Don’t Tell; Do Ask
Every morning, I spend a bit of time reflecting on a person and how they have impacted my life. For me, it’s an important exercise in remembering two things:
1) It is impossible to achieve without support. Even haters need someone to create something to hate.
2) We learn more by how we are influenced than by what we are taught. The general rule is that we “forget” (transfer easily accessed information from short-term memory to difficult to access long-term memory) 70% of what we are taught. But lessons and influence stay with us, since they shape our very outlook.
In the late summer of 2007, I remember being about 6 months post-acquistion of Current Wisdom, sitting in a $1,500 desk chair looking at a $10,000 painting. I was on track to hit my 24 month revenue goal in 9 months (which meant my earn-out would be accelerated to 12 months), and I was so under-stimulated that I just sat there making a list in my head.
“Bought stupid shit. Check.” “Bored senseless. Check.” “Go to lunch? Did it twice already today.”
As most entrepreneurs, I was thinking of several ideas of businesses that would be fun to explore. One stuck in my head.
micah: “Let’s grab lunch.”
danny: “haven’t you been twice already?”
micah: “I’ll pay.”
danny: “I’m in.”
I met with Danny and among several topics, I told him about my pet idea. “You should meet David Cohen.” he said. “Who?” I responded.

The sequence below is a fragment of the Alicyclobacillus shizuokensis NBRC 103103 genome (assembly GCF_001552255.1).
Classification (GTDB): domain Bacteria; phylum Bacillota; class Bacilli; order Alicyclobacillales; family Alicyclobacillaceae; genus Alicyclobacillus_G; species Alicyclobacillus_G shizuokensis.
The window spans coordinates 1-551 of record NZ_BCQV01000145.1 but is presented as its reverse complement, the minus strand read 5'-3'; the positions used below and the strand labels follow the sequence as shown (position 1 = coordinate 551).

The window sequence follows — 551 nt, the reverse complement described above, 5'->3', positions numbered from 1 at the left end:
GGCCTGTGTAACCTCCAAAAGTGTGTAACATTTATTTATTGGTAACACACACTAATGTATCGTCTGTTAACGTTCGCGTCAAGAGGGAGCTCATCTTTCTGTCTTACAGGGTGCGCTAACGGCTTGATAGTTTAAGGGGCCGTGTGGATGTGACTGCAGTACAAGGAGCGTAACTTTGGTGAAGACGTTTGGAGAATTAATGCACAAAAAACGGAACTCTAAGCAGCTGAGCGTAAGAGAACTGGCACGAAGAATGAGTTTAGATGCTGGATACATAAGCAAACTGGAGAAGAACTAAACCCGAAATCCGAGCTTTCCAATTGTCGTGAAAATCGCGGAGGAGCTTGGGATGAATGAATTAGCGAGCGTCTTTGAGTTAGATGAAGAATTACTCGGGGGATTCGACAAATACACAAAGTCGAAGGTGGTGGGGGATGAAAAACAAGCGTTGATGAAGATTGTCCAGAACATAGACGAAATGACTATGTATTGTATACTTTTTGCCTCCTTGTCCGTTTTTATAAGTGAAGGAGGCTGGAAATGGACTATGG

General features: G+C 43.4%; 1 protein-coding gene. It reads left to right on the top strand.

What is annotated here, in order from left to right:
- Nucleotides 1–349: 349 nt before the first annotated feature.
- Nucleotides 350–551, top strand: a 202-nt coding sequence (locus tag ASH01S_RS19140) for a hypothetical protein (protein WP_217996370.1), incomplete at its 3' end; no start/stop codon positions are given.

David Cohen was in the midst of starting an accelerator program in Boulder. The idea was simple. As an angel investor, take ten interesting companies, give them resources and mentorship and see where they go.
I emailed David my idea. His response was “I don’t know anything about pets, but you should come check out Techstars.”
And I did, and in the process gained a mentor and friend. I spent a good amount of time with David and the program and saw the power mentorship had not only on me, but also on the futures of those ten companies and the entrepreneurs nurturing them.
(One thing that still makes me smile to this day is that early on I asked David to list me as a ‘Junior Mentor.’ While it was pretty damn funny, it also gave me my own section on the website, given I was the only junior mentor. I think it lasted for two years, when I ‘negotiated’ my ascension to regular mentor by making a couple of photocopies for David.)
More interestingly was watching David grow as he was being mentored. He always looked at Techstars as a grand experiment to learn from, and to this day continues to follow a very similar mindset.
David inadvertently taught me two things that have stuck with me:
1) Don’t Tell; Do Ask 2) Truth Must Be Direct, Specific and Succinct.
The second was easy. Give good advice in the least amount of words possible. It forces truth and directness. It removed ambiguity and forces the listener to respond to the facts not the feelings.
The first was hard. We are taught that when we are asked a question, we should provide the answer. David will often ask a question. And then another one. And a third. Even when he knows the answer.
Most of the mentors in my life do the same, but it wasn’t until I experienced David doing it with others, and seeing how the change in the dynamic from teaching to discovering positively effected the entrepreneurs did it stick.
(Yes, I know it’s called the Socratic Method, but knowing that ice cream is called ice cream does’t mean you know how it tastes until the first lick.)
That’s what I thought about this morning. About how being a great mentor isn’t about providing an answer, its about helping the entrepreneur get to the right question.